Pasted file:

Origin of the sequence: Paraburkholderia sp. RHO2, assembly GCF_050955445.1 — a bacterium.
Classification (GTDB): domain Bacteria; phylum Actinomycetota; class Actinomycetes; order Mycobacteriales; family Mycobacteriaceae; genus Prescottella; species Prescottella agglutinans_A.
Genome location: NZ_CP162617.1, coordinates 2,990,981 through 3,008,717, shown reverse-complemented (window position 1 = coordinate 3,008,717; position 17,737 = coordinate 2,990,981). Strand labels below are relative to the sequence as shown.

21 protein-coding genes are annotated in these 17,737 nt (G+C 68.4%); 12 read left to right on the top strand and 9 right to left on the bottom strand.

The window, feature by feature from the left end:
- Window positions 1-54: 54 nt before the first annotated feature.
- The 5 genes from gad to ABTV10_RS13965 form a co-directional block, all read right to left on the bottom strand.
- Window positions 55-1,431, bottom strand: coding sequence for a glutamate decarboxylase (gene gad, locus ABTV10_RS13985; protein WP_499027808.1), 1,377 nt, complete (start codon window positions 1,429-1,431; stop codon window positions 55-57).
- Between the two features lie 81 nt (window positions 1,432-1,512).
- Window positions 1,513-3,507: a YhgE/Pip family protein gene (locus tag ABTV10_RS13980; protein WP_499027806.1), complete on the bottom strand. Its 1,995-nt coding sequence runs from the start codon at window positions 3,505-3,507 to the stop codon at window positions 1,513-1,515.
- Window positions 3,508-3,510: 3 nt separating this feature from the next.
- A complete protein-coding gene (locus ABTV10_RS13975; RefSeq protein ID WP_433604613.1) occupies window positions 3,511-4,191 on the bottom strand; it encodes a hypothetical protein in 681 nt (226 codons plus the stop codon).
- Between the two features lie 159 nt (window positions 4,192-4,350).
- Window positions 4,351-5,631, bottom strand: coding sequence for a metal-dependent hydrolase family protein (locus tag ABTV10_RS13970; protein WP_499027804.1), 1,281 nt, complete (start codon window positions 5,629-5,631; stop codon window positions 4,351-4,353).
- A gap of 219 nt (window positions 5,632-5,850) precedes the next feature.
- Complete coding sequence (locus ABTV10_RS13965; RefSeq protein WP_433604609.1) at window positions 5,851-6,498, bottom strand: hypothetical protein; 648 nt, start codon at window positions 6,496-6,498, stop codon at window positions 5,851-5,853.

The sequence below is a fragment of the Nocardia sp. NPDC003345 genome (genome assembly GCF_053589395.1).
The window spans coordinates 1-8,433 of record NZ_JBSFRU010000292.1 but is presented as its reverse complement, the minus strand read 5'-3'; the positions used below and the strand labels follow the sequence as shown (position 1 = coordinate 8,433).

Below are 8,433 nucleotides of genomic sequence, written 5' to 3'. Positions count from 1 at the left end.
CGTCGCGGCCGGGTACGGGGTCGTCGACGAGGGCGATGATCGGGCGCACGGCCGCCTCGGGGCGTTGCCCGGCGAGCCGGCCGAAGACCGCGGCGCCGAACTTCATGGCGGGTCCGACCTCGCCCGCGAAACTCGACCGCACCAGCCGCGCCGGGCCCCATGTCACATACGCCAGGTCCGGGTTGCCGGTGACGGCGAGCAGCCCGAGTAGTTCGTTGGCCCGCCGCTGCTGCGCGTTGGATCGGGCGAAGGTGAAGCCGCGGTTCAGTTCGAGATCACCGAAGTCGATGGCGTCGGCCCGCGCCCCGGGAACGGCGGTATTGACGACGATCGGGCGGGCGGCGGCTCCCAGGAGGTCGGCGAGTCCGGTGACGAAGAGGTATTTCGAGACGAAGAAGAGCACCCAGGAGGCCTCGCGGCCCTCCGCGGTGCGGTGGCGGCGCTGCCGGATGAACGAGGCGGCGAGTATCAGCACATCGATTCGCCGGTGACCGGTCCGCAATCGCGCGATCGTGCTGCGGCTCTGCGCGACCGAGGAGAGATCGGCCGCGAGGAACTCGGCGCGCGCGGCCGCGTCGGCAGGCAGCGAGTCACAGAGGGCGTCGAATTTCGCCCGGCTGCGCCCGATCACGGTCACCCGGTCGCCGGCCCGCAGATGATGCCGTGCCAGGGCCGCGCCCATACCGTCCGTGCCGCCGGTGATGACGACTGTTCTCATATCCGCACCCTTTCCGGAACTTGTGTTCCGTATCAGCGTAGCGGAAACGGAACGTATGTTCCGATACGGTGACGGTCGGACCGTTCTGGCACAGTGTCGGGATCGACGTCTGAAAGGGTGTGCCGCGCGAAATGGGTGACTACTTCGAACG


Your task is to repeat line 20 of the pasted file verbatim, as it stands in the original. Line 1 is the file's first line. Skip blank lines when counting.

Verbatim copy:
CGTCGCGGCCGGGTACGGGGTCGTCGACGAGGGCGATGATCGGGCGCACGGCCGCCTCGGGGCGTTGCCCGGCGAGCCGGCCGAAGACCGCGGCGCCGAACTTCATGGCGGGTCCGACCTCGCCCGCGAAACTCGACCGCACCAGCCGCGCCGGGCCCCATGTCACATACGCCAGGTCCGGGTTGCCGGTGACGGCGAGCAGCCCGAGTAGTTCGTTGGCCCGCCGCTGCTGCGCGTTGGATCGGGCGAAGGTGAAGCCGCGGTTCAGTTCGAGATCACCGAAGTCGATGGCGTCGGCCCGCGCCCCGGGAACGGCGGTATTGACGACGATCGGGCGGGCGGCGGCTCCCAGGAGGTCGGCGAGTCCGGTGACGAAGAGGTATTTCGAGACGAAGAAGAGCACCCAGGAGGCCTCGCGGCCCTCCGCGGTGCGGTGGCGGCGCTGCCGGATGAACGAGGCGGCGAGTATCAGCACATCGATTCGCCGGTGACCGGTCCGCAATCGCGCGATCGTGCTGCGGCTCTGCGCGACCGAGGAGAGATCGGCCGCGAGGAACTCGGCGCGCGCGGCCGCGTCGGCAGGCAGCGAGTCACAGAGGGCGTCGAATTTCGCCCGGCTGCGCCCGATCACGGTCACCCGGTCGCCGGCCCGCAGATGATGCCGTGCCAGGGCCGCGCCCATACCGTCCGTGCCGCCGGTGATGACGACTGTTCTCATATCCGCACCCTTTCCGGAACTTGTGTTCCGTATCAGCGTAGCGGAAACGGAACGTATGTTCCGATACGGTGACGGTCGGACCGTTCTGGCACAGTGTCGGGATCGACGTCTGAAAGGGTGTGCCGCGCGAAATGGGTGACTACTTCGAACG